Analytics, Estonia, Financial Services, Markets and Companies, Wages

International Internet Magazine. Baltic States news & analytics Sunday, 09.08.2020, 02:44

Only 3% Estonian employers forecasting wage cuts in coming months

BC, Tallinn, 16.07.2020.Print version
It appears from a survey by the Salary Information Agency and the employment portal CVKeskus.ee that only 3 percent of Estonian employers forecast a decrease in salaries in the coming months, while according to a similar survey conducted in April, 16 percent of respondents planned to reduce wages, informs LETA/BNS.

According to the latest survey, 70 percent of respondents do not plan to alter wages, 9 percent of respondents plan to restore the previous wage level and 5 percent plan to increase wages, the Salary Information Agency said. At the same time, 18 percent of the responding organizations stated that they had already reduced wages in recent months.


According to the survey, compared to April, employers have slightly clearer plans for wage changes -- while in April, 27 percent of respondents could not say whether wages in their organization would rise or fall in the coming months, then in June, 14 percent of respondents were uncertain.


"The companies that have lowered basic wages are mostly in the accommodation, catering and tourism sectors, as well as in the metal industry and in professional, scientific and technical activities, including, for example, accounting and advertising services," Kadri Seeder, head of the Salary Information Agency, said in a press release.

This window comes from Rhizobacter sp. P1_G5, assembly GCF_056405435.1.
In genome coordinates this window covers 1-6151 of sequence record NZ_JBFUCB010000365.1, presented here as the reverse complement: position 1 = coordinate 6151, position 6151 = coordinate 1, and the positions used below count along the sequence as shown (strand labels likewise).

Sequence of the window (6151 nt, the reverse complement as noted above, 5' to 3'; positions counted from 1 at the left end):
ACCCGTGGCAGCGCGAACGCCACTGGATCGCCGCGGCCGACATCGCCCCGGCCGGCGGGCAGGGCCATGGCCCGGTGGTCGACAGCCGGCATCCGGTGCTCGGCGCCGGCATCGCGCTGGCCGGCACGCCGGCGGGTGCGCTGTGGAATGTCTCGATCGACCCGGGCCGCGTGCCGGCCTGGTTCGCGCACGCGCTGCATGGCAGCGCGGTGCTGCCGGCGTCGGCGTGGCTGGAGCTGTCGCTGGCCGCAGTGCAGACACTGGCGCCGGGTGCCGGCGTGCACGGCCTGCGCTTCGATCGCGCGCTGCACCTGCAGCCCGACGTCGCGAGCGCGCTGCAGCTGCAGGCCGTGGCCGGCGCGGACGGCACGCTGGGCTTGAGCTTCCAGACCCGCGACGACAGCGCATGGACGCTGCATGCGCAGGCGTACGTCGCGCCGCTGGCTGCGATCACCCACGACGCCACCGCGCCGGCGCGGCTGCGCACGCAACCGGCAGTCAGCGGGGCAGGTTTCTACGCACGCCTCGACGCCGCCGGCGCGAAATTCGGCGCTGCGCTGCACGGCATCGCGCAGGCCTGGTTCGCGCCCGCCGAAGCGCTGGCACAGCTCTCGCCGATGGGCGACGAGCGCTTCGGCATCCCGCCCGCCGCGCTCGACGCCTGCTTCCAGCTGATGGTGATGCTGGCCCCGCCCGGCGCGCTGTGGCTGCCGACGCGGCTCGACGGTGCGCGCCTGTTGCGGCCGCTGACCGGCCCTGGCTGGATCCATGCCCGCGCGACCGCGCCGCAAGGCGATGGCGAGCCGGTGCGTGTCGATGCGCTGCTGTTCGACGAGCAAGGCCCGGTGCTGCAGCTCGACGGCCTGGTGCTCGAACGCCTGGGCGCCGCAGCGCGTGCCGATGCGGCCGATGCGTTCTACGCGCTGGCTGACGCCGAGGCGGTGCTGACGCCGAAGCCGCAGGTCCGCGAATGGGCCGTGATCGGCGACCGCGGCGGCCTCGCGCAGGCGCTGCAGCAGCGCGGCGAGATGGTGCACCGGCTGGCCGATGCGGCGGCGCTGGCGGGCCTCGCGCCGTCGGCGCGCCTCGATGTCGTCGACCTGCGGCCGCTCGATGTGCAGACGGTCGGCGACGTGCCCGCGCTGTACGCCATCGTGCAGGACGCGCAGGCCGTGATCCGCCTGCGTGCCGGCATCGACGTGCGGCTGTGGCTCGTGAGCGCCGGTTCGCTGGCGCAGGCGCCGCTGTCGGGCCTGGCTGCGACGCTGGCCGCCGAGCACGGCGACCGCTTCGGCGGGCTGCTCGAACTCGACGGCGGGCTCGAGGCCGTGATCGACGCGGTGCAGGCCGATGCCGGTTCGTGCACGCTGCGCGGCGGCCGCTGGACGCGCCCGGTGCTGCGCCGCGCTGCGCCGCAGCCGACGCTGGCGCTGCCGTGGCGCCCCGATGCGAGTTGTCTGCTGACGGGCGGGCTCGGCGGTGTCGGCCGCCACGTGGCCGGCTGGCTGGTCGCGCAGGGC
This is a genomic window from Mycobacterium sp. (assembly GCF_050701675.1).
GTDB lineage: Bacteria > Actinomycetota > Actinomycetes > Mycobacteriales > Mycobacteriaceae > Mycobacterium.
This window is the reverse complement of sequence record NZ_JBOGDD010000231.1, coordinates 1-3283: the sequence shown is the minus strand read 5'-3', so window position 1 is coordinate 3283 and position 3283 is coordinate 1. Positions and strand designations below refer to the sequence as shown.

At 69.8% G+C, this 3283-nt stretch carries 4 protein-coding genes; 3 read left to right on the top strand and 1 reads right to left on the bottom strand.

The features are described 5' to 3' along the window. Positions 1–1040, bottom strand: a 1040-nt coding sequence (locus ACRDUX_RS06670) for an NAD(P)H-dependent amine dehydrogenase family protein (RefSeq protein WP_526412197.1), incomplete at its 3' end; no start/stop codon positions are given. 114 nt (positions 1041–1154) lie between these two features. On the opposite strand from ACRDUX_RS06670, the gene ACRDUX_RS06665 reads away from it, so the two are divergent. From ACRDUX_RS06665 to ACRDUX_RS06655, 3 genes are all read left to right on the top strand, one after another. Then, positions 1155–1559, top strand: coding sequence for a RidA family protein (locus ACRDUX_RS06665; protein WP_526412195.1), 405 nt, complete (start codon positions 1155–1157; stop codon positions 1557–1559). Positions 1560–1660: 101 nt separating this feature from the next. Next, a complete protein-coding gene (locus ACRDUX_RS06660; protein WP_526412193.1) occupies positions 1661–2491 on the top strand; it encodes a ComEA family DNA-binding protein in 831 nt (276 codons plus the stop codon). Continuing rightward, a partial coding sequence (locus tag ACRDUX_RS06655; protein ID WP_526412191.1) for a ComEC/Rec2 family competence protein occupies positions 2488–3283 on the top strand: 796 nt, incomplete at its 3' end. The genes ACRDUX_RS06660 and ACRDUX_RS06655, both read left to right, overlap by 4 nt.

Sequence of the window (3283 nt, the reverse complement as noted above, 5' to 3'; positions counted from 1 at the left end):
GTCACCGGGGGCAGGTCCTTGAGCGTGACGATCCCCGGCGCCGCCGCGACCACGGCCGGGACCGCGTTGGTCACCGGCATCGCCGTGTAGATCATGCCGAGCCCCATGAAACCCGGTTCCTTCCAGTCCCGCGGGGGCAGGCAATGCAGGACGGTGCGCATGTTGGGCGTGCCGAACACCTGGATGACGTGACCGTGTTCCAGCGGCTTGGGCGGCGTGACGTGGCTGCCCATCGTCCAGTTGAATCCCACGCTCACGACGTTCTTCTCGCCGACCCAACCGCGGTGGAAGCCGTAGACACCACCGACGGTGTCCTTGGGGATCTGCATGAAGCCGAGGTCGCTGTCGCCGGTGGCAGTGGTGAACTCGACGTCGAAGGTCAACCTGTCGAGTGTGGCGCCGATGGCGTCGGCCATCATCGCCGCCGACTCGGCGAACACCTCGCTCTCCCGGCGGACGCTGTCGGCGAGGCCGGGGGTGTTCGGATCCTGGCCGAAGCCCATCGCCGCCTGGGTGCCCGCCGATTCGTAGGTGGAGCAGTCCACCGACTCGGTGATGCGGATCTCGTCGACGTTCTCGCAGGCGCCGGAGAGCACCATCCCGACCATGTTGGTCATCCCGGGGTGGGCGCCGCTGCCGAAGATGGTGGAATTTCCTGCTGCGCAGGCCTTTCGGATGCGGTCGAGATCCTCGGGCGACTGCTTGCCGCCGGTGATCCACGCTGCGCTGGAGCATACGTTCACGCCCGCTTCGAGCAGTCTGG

She added that in accommodation and catering, a large number of companies have also reduced their workload in recent months, and almost half of the industrial companies participating in the survey had also reduced their workload.


In organizations where wages have been reduced, this usually affects all employees, and the reduction in wages is more often in the range of 21-30 percent.


"The reduction in both wages and workload is affected in several areas by the wage compensation measure, a condition of which was a reduction in the workload and/or wages of employees. The measure definitely helped many companies survive, but it also motivated many to cut workloads or wages," Seeder said.


She added that there are more basic wage increases in health and social care institutions, where the wage increase is affected by a collective agreement concluded in 2018. "There are also more wage increases among companies in agriculture and also in the food industry, which are affected by seasonal work," Seeder said.


Henry Auvaart, marketing chief at CVKeskus.ee, said that almost half of the employers -- 43 percent of respondents -- see the possibility of hiring new employees in the coming months. "Most employers with recruitment plans need workers to replace workers who are temporarily absent, but 15 percent also plan to create new jobs," he said.


Auvaart noted that, compared to the previous survey, there were fewer employers planning to lay off workers in the coming months -- while in April, 13 percent of respondents planned to lay off workers in the coming months, then in June, 8 percent planned to lay off workers.


The Salary Information Agency, in cooperation with the job portal, first interviewed employers in April and a repeat survey was conducted in June. Altogether 698 representatives of organizations participated in the spring survey of employers and 589 employers participated in the repeat survey.


In addition to changes in basic salaries, employers' recruitment and redundancy plans, changes in turnover and profits and recovery forecasts, managers' decision-making values and the effects of teleworking were also examined.






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